Title: The Grace Year
Author: Kim Liggett
Audience: Young Adult
Publisher: Wednesday Books
Release Date: October 8, 2019
Source: Giveaway – choice book
Recommended for Fans of: The Hunger Games, The Handmaid’s Tale
No one speaks of the grace year. It’s forbidden.
In Garner County, girls are told they have the power to lure grown men from their beds, to drive women mad with jealousy. They believe their very skin emits a powerful aphrodisiac, the potent essence of youth, of a girl on the edge of womanhood. That’s why they’re banished for their sixteenth year, to release their magic into the wild so they can return purified and ready for marriage. But not all of them will make it home alive.
Sixteen-year-old Tierney James dreams of a better life—a society that doesn’t pit friend against friend or woman against woman, but as her own grace year draws near, she quickly realizes that it’s not just the brutal elements they must fear. It’s not even the poachers in the woods, men who are waiting for a chance to grab one of the girls in order to make a fortune on the black market. Their greatest threat may very well be each other.
With sharp prose and gritty realism, The Grace Year examines the complex and sometimes twisted relationships between girls, the women they eventually become, and the difficult decisions they make in-between.
“We are the only Gods here.”
This is a really important read about the expectations and restrictions placed on girls. Even though this story takes place in a dystopian society, too much rings true in our own society today. I completely understand all the comparisons to The Handmaid’s Tale and Lord of the Flies, with a dash of The Hunger Games and Mean Girls.
Tierney is a strong and smart protagonist who knows there is more to the grace year than it seems. As she seeks the truth, she discovers that the lies about the grace year are darker and deeper than she could have imagined.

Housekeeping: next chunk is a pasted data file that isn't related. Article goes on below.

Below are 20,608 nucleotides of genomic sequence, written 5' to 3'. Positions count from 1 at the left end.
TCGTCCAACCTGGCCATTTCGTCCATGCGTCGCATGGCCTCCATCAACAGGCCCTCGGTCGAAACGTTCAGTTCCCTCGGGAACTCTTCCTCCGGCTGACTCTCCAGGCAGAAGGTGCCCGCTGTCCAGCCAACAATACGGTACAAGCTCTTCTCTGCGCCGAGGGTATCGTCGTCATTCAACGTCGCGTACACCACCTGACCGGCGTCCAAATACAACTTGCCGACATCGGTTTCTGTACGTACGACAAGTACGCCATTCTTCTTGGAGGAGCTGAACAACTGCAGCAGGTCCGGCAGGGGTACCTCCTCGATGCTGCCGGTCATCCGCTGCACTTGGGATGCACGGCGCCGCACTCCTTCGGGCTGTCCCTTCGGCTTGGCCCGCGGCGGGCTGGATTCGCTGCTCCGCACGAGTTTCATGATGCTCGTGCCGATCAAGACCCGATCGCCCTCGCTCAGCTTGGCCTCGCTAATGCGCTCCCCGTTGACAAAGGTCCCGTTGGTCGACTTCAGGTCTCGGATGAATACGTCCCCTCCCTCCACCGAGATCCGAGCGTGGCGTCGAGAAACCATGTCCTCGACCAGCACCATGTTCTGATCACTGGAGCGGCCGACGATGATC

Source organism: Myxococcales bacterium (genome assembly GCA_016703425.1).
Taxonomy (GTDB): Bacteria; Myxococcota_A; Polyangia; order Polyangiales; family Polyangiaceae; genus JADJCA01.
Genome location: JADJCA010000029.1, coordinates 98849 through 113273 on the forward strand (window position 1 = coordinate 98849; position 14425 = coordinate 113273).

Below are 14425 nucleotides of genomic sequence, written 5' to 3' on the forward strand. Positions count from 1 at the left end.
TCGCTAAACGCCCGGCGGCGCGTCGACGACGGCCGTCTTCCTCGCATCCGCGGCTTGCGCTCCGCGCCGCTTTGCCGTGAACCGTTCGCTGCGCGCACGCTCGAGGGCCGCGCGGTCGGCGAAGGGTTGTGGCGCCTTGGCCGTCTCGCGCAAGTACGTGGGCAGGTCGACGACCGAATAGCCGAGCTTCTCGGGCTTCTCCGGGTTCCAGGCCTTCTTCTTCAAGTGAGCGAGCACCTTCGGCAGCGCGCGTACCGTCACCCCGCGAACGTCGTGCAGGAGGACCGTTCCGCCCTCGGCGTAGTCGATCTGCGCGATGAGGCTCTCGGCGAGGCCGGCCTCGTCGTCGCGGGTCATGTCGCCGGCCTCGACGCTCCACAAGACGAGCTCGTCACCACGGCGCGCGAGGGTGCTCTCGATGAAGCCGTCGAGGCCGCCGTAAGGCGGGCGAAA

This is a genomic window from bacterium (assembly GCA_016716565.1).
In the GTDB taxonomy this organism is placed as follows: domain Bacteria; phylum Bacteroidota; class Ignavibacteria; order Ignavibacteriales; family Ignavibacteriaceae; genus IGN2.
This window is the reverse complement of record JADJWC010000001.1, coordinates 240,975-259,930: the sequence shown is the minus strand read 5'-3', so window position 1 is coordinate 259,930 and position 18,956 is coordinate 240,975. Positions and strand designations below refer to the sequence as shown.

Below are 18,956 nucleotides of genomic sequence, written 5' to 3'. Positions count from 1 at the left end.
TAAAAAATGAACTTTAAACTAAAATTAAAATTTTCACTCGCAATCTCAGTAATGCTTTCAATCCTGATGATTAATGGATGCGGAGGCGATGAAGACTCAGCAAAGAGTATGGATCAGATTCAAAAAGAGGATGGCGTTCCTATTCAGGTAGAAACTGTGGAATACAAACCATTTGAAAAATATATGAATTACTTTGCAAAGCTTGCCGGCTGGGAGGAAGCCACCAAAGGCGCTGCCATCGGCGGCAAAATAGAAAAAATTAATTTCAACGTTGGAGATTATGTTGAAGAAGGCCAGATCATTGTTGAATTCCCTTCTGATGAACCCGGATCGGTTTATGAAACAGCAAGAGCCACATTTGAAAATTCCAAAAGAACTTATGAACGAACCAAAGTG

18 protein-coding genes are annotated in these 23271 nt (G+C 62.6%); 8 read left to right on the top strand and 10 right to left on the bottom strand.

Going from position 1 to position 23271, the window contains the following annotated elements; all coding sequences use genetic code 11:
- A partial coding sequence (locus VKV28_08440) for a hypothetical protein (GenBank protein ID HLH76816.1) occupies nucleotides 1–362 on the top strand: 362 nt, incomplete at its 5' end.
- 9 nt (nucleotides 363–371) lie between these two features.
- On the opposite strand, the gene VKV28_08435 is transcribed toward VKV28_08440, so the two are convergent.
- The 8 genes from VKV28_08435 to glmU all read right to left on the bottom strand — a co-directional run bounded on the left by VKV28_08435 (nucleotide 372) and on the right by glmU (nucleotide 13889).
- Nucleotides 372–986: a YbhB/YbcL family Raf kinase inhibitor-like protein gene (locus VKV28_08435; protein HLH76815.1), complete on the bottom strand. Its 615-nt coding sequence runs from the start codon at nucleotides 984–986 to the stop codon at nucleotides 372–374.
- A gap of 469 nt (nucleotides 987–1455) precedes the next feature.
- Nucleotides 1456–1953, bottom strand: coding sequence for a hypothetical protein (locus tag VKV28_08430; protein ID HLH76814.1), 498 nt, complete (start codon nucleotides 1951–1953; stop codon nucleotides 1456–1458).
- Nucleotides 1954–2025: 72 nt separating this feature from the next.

The author previously published horror books, and there are clear horror influences in The Grace Year. The descriptions of the things the girls do to each other are violent, brutal, and gruesome.
This story illuminates what girls will do to each other to gain the upper hand, but it also shows the amazing things that can happen when women choose to come together and look out for each other. The grace year is meant to break and subdue women, but spending a year unbound by law and limits gives the girls a taste of freedom to savor and hold onto.
This wasn’t quite a five star read for me. The book dragged a bit in the middle and got a little off course. Additionally, I’m still not sure how I feel about the ending. Throughout the book Tierney looks for ways to change her society for the better, but at the end I’m not left with the sense that large-scale change is inevitable, even though it seems there is progress. I also wonder what happened in this society to make men so afraid of women that their only recourse was to break and control them. However, I can’t stop thinking about this story, because even though it is fiction, it feels so close to a potential reality.